Strategies for anti-bullying have been at the forefront recently with the introduction of Bill 14. There are several formal ways to combat bullying in our work places such as policies, posters and training. As HR people we have been attending workshops and doing research to ensure our workplaces comply with the new legislation.
The tools and guidelines are a good refresher of what should already be in place, but will they actually be effective in eradicating bullying and negative behaviour from our offices, shops or factory floors?
One of the workshops I attended regarding Bill 14 suggested being on the lookout for groups with high absenteeism, turnover, or low morale, stating that bullying could be a factor.
What if we look for the opposite? Departments or teams with low absenteeism, low turnover and high morale appear to have contented employees. Let’s figure out what the Manager or team leader is doing right and then formulate a plan to spread this harmony to the rest of the company.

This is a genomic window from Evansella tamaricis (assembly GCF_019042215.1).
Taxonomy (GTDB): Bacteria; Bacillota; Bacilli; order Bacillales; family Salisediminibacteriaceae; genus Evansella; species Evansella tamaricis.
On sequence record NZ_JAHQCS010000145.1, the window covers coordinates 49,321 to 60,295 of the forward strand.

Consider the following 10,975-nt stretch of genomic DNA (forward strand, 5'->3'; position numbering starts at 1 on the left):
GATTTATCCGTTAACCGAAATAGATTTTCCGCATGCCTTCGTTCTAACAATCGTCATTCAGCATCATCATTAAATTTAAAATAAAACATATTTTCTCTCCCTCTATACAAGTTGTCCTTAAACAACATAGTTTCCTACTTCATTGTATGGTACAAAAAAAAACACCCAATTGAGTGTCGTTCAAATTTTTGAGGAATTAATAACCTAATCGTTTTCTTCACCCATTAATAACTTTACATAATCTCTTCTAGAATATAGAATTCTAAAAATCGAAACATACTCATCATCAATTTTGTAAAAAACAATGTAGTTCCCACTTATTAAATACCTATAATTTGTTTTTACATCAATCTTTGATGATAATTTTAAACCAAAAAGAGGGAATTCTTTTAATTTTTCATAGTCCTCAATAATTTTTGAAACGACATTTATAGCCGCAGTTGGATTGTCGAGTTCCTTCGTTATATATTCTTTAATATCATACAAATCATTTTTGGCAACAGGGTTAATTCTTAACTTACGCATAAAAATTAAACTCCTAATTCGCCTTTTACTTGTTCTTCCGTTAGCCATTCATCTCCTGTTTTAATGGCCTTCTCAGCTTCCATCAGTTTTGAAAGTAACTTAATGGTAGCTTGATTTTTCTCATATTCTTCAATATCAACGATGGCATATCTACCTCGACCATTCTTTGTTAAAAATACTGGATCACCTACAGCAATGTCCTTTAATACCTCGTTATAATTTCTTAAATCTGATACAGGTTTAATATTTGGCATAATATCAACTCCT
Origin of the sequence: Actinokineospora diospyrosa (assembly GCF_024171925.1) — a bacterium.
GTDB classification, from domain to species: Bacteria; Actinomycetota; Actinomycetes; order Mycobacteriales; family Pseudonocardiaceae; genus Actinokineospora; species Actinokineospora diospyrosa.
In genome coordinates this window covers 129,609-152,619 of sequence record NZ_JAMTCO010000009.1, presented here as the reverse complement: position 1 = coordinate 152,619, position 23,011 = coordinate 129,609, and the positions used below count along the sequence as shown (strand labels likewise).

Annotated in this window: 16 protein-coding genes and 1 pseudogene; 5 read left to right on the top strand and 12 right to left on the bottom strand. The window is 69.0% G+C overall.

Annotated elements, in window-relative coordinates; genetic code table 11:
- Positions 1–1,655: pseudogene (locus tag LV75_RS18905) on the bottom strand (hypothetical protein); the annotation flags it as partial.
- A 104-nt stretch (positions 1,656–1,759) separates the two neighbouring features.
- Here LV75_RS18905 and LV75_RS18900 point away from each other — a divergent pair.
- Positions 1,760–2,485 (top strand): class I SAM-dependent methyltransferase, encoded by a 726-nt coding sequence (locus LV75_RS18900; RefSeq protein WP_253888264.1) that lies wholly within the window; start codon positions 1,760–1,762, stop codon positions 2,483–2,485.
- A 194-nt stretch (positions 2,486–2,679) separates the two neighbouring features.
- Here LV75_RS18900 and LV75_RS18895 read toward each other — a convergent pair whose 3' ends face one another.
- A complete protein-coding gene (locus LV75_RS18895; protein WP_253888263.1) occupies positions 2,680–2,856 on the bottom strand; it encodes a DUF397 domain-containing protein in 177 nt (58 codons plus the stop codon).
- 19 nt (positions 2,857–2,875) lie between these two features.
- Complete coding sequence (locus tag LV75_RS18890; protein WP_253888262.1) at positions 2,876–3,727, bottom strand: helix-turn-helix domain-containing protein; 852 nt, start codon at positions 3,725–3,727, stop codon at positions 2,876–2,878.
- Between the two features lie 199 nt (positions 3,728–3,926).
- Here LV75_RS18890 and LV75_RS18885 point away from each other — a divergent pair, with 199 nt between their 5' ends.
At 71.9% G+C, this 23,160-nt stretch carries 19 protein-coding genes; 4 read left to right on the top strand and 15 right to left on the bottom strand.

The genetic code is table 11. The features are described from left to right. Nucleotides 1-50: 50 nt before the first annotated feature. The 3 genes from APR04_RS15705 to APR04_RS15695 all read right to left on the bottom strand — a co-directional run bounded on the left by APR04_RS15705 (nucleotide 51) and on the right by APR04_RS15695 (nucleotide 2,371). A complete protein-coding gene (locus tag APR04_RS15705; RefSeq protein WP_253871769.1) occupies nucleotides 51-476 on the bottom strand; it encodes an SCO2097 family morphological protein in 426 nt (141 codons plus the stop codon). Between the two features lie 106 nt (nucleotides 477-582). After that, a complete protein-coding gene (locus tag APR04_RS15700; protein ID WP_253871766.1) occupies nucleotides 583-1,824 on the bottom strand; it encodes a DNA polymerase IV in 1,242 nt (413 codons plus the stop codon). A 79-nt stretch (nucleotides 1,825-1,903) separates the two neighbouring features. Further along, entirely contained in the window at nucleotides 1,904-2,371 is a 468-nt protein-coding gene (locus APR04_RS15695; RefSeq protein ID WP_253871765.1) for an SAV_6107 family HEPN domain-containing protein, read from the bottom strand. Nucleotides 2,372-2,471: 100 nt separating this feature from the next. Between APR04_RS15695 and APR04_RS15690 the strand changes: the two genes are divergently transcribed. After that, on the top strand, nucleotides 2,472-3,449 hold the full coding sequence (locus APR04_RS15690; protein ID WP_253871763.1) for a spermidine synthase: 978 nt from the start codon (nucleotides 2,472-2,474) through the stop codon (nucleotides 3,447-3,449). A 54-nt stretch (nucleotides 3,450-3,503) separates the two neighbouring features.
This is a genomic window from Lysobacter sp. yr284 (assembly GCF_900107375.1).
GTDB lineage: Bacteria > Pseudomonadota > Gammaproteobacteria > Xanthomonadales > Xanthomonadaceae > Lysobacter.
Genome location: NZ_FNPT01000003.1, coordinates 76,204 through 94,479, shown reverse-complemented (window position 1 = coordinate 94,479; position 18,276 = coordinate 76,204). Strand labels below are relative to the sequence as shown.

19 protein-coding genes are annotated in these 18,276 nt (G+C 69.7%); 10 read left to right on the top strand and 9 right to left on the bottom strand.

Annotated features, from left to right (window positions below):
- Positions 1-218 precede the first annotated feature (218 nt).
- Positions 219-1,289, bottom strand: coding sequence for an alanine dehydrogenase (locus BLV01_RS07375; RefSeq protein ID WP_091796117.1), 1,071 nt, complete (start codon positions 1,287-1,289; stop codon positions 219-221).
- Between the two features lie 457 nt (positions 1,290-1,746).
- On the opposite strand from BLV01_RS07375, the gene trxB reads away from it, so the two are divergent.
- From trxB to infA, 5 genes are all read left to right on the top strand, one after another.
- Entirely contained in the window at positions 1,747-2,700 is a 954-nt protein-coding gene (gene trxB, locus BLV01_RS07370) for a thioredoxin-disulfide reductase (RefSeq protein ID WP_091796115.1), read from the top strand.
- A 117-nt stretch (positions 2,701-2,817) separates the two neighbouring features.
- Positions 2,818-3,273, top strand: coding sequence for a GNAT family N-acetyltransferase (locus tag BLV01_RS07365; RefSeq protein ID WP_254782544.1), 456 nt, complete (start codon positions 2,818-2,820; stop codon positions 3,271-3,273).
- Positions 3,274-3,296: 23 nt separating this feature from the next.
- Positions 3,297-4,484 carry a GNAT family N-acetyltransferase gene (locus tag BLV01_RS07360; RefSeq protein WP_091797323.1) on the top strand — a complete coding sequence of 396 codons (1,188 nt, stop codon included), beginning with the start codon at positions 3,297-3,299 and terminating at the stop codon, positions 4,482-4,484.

If a characteristic of these positive work environments is great team work, we could direct the rest of the teams to create connections. This strategy could result in increased workplace engagement as a strategy to fight bullying.
In a workplace culture that is strong in mutual respect and teamwork, there is no room for disrespectful behaviour and negative attitudes. If problem solving, empowerment and teamwork are at the forefront, we may have an arsenal to fight bullying after all.
Easier said than done? Maybe not! What creates a positive culture? Engagement and FUN! What are some examples from your workplace?
Bullying in the workplace, Heenan Blaikie. October 28, 2011